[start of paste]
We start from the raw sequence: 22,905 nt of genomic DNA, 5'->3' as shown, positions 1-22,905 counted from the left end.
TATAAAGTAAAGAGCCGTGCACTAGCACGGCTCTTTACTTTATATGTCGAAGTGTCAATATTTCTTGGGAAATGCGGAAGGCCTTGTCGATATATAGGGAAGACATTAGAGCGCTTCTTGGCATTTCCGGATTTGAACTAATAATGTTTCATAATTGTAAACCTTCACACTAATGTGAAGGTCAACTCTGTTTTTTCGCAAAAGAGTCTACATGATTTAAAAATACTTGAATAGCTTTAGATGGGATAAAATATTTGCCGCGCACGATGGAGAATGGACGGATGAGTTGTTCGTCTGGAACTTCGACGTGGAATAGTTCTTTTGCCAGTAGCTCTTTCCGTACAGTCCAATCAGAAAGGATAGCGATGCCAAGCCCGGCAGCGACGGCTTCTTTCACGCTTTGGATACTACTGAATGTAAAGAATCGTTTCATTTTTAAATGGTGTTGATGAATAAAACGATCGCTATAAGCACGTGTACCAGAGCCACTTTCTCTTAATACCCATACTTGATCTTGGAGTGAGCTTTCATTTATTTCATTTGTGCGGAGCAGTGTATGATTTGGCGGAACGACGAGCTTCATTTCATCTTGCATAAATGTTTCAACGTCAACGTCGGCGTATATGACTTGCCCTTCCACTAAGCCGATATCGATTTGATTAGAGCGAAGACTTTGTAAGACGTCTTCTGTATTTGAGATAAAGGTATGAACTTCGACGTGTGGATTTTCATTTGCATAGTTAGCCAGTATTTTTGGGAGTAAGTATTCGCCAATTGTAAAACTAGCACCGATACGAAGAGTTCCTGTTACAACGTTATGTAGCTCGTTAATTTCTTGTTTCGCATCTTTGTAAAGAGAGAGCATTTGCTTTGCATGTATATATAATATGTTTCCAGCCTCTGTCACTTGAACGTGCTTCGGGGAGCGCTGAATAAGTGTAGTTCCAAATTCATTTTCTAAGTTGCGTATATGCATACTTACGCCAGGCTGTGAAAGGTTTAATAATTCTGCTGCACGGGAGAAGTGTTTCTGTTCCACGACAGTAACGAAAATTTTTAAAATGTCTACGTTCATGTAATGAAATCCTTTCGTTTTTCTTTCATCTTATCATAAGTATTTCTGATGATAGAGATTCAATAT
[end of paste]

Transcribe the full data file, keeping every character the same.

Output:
We start from the raw sequence: 22,905 nt of genomic DNA, 5'->3' as shown, positions 1-22,905 counted from the left end.
TATAAAGTAAAGAGCCGTGCACTAGCACGGCTCTTTACTTTATATGTCGAAGTGTCAATATTTCTTGGGAAATGCGGAAGGCCTTGTCGATATATAGGGAAGACATTAGAGCGCTTCTTGGCATTTCCGGATTTGAACTAATAATGTTTCATAATTGTAAACCTTCACACTAATGTGAAGGTCAACTCTGTTTTTTCGCAAAAGAGTCTACATGATTTAAAAATACTTGAATAGCTTTAGATGGGATAAAATATTTGCCGCGCACGATGGAGAATGGACGGATGAGTTGTTCGTCTGGAACTTCGACGTGGAATAGTTCTTTTGCCAGTAGCTCTTTCCGTACAGTCCAATCAGAAAGGATAGCGATGCCAAGCCCGGCAGCGACGGCTTCTTTCACGCTTTGGATACTACTGAATGTAAAGAATCGTTTCATTTTTAAATGGTGTTGATGAATAAAACGATCGCTATAAGCACGTGTACCAGAGCCACTTTCTCTTAATACCCATACTTGATCTTGGAGTGAGCTTTCATTTATTTCATTTGTGCGGAGCAGTGTATGATTTGGCGGAACGACGAGCTTCATTTCATCTTGCATAAATGTTTCAACGTCAACGTCGGCGTATATGACTTGCCCTTCCACTAAGCCGATATCGATTTGATTAGAGCGAAGACTTTGTAAGACGTCTTCTGTATTTGAGATAAAGGTATGAACTTCGACGTGTGGATTTTCATTTGCATAGTTAGCCAGTATTTTTGGGAGTAAGTATTCGCCAATTGTAAAACTAGCACCGATACGAAGAGTTCCTGTTACAACGTTATGTAGCTCGTTAATTTCTTGTTTCGCATCTTTGTAAAGAGAGAGCATTTGCTTTGCATGTATATATAATATGTTTCCAGCCTCTGTCACTTGAACGTGCTTCGGGGAGCGCTGAATAAGTGTAGTTCCAAATTCATTTTCTAAGTTGCGTATATGCATACTTACGCCAGGCTGTGAAAGGTTTAATAATTCTGCTGCACGGGAGAAGTGTTTCTGTTCCACGACAGTAACGAAAATTTTTAAAATGTCTACGTTCATGTAATGAAATCCTTTCGTTTTTCTTTCATCTTATCATAAGTATTTCTGATGATAGAGATTCAATAT